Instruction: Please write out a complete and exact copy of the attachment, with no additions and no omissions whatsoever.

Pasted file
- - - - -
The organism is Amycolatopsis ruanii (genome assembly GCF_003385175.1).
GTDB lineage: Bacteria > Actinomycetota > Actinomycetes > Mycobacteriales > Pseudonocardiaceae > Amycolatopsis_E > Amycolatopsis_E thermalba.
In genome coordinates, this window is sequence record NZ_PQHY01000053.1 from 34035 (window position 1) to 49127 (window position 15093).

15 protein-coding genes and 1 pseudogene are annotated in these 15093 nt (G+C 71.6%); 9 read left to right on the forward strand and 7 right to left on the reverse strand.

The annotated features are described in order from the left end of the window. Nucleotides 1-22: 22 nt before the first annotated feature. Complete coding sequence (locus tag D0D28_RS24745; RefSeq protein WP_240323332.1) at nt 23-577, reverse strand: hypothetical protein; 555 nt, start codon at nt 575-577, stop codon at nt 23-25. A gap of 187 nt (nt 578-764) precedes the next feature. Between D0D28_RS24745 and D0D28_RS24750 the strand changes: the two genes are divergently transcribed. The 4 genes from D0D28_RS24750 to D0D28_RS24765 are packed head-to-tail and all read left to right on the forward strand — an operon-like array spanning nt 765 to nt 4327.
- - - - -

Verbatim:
The organism is Amycolatopsis ruanii (genome assembly GCF_003385175.1).
GTDB lineage: Bacteria > Actinomycetota > Actinomycetes > Mycobacteriales > Pseudonocardiaceae > Amycolatopsis_E > Amycolatopsis_E thermalba.
In genome coordinates, this window is sequence record NZ_PQHY01000053.1 from 34035 (window position 1) to 49127 (window position 15093).

15 protein-coding genes and 1 pseudogene are annotated in these 15093 nt (G+C 71.6%); 9 read left to right on the forward strand and 7 right to left on the reverse strand.

The annotated features are described in order from the left end of the window. Nucleotides 1-22: 22 nt before the first annotated feature. Complete coding sequence (locus tag D0D28_RS24745; RefSeq protein WP_240323332.1) at nt 23-577, reverse strand: hypothetical protein; 555 nt, start codon at nt 575-577, stop codon at nt 23-25. A gap of 187 nt (nt 578-764) precedes the next feature. Between D0D28_RS24745 and D0D28_RS24750 the strand changes: the two genes are divergently transcribed. The 4 genes from D0D28_RS24750 to D0D28_RS24765 are packed head-to-tail and all read left to right on the forward strand — an operon-like array spanning nt 765 to nt 4327.